Review: Affleck’s stylish ‘Live by Night’ is by the numbers

The Associated Press

Ben Affleck is no doubt an ambitious and tasteful filmmaker, but he’s gotten himself in a bit of hot water with the bloated period gangster epic “Live by Night.”

It looks and sounds right and all the elements are there: A conflicted anti-hero with a granite jaw, a fast-talkin’, two-timin’ moll, crooked cops and a sweaty loyal partner. There’s the one-last-job-gone-awry, some rum-running, a few epic shootouts and the big questions about whether or not our man has become everything he swore he wouldn’t.

It seems like enough to hold audience interest for a few hours, but somehow even with all that going for it (not to mention a parade of recognizable faces), “Live by Night” is dull as sin.

The story is adapted by Affleck from a Dennis Lehane novel of the same name. Lehane is the author of the source material for some good to great films such as “Mystic River,” “Shutter Island” and Affleck’s first stab at directing, “Gone Baby Gone.” It was a decent gamble that “Live by Night” would be pretty good, too.

Ben Affeck in a scene from “Live By Night.” The movie opens Thursday at Frank Theatres Queensgate Stadium 13 and R/C Hanover Movies.

Affleck has put himself front and center here as the lead, Joe Coughlin, a once good man who became jaded after serving in World War I. He came back to his hometown of Boston, where his father (Brendan Gleeson) is the police chief, with the intention of never answering to anyone. We don’t ever see Joe as a standup citizen, only robbing banks and sleeping with Emma Gould (Sienna Miller), the mistress of the town’s most notorious mob boss Albert White (Robert Glenister). Naturally as soon as Emma and Joe decide to skip town and find a new life somewhere warm (where they come so close to saying that they’ll “live by night” it’s almost annoying that they don’t), things take a turn and Joe is left beaten to a pulp, imprisoned and alone. When he gets out, revenge against Albert White is the only thing on his mind, so he heads to Florida to work for a rival.

While the Boston scenes are paint-by-numbers gangster pic, with a few gorgeous shots thanks to cinematographer Robert Richardson, in Florida at least the plot gets somewhat interesting as Joe pairs up with a nearly unrecognizable Chris Messina as Dion Bartolo to get in the Prohibition-era rum business while butting heads with the local KKK thugs, a complicated cop (Chris Cooper) and his troublesome evangelist daughter Loretta (Elle Fanning). Oh, and Joe also falls in love with a Cuban expat Graciela (Zoe Saldana).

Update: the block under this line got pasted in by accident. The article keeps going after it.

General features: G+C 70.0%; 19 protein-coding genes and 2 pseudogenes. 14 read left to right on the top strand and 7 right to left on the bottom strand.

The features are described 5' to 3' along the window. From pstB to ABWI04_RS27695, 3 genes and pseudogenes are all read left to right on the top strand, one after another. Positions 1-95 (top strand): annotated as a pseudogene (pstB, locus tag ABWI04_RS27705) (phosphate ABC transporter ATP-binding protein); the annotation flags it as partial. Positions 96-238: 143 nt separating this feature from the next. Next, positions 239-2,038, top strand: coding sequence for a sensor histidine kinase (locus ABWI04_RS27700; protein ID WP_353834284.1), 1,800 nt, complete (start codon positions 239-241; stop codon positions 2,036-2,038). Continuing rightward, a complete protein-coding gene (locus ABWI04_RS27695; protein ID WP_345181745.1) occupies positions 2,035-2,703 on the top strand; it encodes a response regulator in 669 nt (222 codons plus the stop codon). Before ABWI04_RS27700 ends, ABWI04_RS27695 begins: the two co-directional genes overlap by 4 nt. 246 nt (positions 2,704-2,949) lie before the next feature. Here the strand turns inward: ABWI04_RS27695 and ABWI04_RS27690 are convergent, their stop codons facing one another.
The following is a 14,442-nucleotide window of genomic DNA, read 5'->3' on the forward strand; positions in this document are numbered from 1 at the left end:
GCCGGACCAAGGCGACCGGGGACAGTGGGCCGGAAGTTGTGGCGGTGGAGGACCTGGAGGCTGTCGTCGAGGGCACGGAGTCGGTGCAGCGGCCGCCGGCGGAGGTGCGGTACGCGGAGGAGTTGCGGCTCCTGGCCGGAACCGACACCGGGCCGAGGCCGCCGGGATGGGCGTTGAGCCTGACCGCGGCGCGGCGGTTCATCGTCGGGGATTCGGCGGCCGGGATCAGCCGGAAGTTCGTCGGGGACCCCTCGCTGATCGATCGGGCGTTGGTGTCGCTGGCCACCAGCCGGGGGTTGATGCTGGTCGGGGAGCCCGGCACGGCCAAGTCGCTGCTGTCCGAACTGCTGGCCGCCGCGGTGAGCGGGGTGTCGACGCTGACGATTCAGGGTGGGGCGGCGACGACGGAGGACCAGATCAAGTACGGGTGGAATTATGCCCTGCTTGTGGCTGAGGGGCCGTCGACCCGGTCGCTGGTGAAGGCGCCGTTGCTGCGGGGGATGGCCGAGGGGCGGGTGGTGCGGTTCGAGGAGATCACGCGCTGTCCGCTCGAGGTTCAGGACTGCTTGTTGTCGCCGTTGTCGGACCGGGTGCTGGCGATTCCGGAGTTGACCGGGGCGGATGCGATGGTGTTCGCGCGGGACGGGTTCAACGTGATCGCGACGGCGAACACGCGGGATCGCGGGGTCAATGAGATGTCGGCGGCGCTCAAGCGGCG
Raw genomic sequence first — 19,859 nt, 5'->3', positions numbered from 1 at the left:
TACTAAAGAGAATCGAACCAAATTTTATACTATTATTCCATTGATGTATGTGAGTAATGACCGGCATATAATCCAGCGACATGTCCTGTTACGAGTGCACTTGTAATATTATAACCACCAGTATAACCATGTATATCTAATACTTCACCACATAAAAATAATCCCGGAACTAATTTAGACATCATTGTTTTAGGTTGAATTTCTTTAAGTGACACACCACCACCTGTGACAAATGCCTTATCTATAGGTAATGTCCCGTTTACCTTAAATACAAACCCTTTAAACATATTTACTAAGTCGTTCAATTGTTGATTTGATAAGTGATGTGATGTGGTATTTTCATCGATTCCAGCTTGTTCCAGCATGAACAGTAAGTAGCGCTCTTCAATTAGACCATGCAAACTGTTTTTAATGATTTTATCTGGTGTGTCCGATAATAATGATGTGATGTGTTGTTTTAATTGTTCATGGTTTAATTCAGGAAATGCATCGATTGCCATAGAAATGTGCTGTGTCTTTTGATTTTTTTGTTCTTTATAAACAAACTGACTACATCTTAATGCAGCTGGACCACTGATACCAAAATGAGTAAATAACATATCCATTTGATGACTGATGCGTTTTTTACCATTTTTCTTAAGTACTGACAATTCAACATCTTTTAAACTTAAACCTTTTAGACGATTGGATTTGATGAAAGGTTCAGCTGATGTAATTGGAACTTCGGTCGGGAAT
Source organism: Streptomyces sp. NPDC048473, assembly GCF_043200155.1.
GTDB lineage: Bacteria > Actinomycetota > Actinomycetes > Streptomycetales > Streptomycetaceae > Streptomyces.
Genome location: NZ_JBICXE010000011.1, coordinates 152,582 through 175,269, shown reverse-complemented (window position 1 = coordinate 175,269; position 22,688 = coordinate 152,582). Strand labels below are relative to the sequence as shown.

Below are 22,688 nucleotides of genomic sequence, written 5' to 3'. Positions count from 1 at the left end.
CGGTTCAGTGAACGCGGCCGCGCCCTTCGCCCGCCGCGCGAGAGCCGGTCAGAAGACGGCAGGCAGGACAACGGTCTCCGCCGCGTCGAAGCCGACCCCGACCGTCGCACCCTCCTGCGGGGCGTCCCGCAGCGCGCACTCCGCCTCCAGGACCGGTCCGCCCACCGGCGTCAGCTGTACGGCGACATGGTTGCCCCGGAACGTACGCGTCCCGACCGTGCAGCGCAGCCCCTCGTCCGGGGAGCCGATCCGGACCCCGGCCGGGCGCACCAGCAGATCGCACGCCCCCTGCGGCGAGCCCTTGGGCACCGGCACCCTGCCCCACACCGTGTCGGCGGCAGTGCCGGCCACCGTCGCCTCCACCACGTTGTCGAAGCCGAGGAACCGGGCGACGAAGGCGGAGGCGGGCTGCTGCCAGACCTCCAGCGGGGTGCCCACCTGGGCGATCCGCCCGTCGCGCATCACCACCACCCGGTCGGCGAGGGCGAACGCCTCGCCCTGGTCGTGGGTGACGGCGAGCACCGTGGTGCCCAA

By the time Loretta becomes the main focus, and foe, of Joe and Dion the film has already lost most of its steam. “Live by Night” wants to be about everything — capitalism, racism, the American dream, the hypocrisy of the good and moral — while also providing shoot ’em up thrills. It’s hard to do that when you don’t even care for or about any of the characters, though. In fact, there are so many characters and so much story (not to mention at least four false endings) that it wouldn’t be surprising if there exists a better three-hour version of this.

Sienna Miller in a scene from "Live By Night." (Claire Folger/Warner Bros. Entertainment via AP)

Affleck may have done his film a disservice by making himself the star. On screen the generally effortlessly charismatic Affleck seems to be sleepwalking through the movie — with the exception of his moments with Miller’s Emma Gould. He looks out of place and uncomfortable most of the time, and the distractingly ill-fitting jackets don’t help.

It was always going to be a tricky thing to follow up a smash like “Argo,” so taut and smart and thrilling. Affleck went maximalist with “Live by Night,” and it was, indeed, too much.

“Live by Night” a Warner Bros. release, is rated R by the Motion Picture Association of America for “strong violence, language throughout, and some sexuality/nudity.” Running time: 128 minutes. Two stars out of four.